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 What is a "Guild" gun ?
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Char
Junior Member

165 Posts

Posted - 04/30/2004 :  11:47:16 AM  Show Profile  Reply with Quote
What does this mean? thanks

rufe-snow
Advanced Member

15428 Posts

Posted - 04/30/2004 :  12:15:02 PM  Show Profile  Reply with Quote
This term is commonly used in referring to older firearms ( pre 1940 ) manufacturered in Spain & Belgium.

They were produced by a co-operative of small independent shops who made only certain specific parts. These were later assembled and finished at a central factory. When the guns were sold, the profits were distributed, accordingly.

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perry shooter
Advanced Member

13396 Posts

Posted - 04/30/2004 :  7:07:43 PM  Show Profile  Reply with Quote
Hello a GUILD whether knifes guns jewelry etc is a group of craftmen who accept members only after they prove their work is up to their level some of the greatest gun are made by these people most are hand built.

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Rembrandt
Advanced Member

5509 Posts

Posted - 04/30/2004 :  7:58:11 PM  Show Profile  Reply with Quote
Here are some examples of guild guns, specialist in different fields contribute their talents to a collective project for fund raisers and charity.....please wear a bib when viewing, keeps the drool off your monitor.

http://www.acgg.org/project15.html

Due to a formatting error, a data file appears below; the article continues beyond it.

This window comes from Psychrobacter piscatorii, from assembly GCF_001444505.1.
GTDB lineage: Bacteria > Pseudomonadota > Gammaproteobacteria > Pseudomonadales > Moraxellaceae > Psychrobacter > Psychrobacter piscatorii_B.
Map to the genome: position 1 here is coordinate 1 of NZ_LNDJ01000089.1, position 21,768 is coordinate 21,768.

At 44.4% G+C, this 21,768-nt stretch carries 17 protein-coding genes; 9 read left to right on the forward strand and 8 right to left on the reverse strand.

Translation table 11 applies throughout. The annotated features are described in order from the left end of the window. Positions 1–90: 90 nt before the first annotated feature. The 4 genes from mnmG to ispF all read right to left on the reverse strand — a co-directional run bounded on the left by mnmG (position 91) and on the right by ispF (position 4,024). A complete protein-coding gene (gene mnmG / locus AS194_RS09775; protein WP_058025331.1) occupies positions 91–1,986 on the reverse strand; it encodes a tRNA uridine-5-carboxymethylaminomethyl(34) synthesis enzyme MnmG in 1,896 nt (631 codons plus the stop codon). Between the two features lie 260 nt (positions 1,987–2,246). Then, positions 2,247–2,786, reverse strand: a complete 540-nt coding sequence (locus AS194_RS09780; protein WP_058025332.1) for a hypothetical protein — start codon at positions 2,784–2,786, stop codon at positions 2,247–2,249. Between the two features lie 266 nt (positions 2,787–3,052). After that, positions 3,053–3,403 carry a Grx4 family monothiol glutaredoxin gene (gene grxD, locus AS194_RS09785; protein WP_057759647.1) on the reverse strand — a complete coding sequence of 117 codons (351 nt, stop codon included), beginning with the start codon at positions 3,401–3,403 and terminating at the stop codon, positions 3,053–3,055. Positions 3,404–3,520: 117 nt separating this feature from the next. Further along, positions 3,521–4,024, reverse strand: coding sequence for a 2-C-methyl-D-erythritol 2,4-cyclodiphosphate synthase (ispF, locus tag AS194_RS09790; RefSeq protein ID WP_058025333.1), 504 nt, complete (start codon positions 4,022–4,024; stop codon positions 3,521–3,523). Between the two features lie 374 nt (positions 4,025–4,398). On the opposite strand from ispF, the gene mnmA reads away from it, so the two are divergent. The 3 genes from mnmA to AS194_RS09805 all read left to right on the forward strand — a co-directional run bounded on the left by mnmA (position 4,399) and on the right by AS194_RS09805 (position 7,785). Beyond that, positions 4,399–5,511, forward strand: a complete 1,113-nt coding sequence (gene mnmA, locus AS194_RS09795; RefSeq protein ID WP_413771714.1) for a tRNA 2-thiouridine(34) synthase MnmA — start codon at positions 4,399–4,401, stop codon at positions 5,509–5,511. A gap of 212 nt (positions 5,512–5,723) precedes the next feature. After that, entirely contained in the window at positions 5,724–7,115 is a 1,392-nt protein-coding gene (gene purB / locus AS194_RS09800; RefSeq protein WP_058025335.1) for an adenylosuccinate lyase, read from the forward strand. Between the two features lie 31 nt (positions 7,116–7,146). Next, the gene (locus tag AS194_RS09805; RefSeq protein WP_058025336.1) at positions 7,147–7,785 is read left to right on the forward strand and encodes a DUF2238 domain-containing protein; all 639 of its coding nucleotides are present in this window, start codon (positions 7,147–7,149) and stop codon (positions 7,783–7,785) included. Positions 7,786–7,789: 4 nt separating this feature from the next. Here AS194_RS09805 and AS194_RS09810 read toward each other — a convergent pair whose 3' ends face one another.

http://www.acgg.org/project16.html

http://www.acgg.org/project17.html

http://www.acgg.org/project18.html

http://www.acgg.org/project19.html

http://www.acgg.org/

http://www.acgg.org/firearms.html

Edited by - Rembrandt on 04/30/2004 7:58:54 PM
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nononsense
Moderator

8882 Posts

Posted - 04/30/2004 :  9:01:28 PM  Show Profile  Reply with Quote
Char,

This is one of the better and probably most simple explanations:

One explanation is, the gunmaking apprentices were required to make several examples of arms to exhibit their skill to the Guild examining board before the board would certify that they were qualified as gunsmiths. These are usually called "Guild guns" and are frequently unmarked as to the individual maker. Another source said that guild guns don't command very high prices due to their nature.

In essence, they were the final exams for entry into the gunmakers guild.

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Contender Man
Senior Member

USA
2169 Posts

Posted - 05/01/2004 :  08:59:44 AM  Show Profile  Reply with Quote
All of the above are correct answers ... it just depends on how the term is applied and/or the era the term is/was used in.



If you only have time to do two things so-so, or one thing well ... do the one thing!
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rhmc24
Senior Member

1847 Posts

Posted - 05/01/2004 :  09:25:08 AM  Show Profile  Reply with Quote
Might be worthwhile to explain that the final product of the apprentice to be judged for admission to the guild is called a "Masterpiece".
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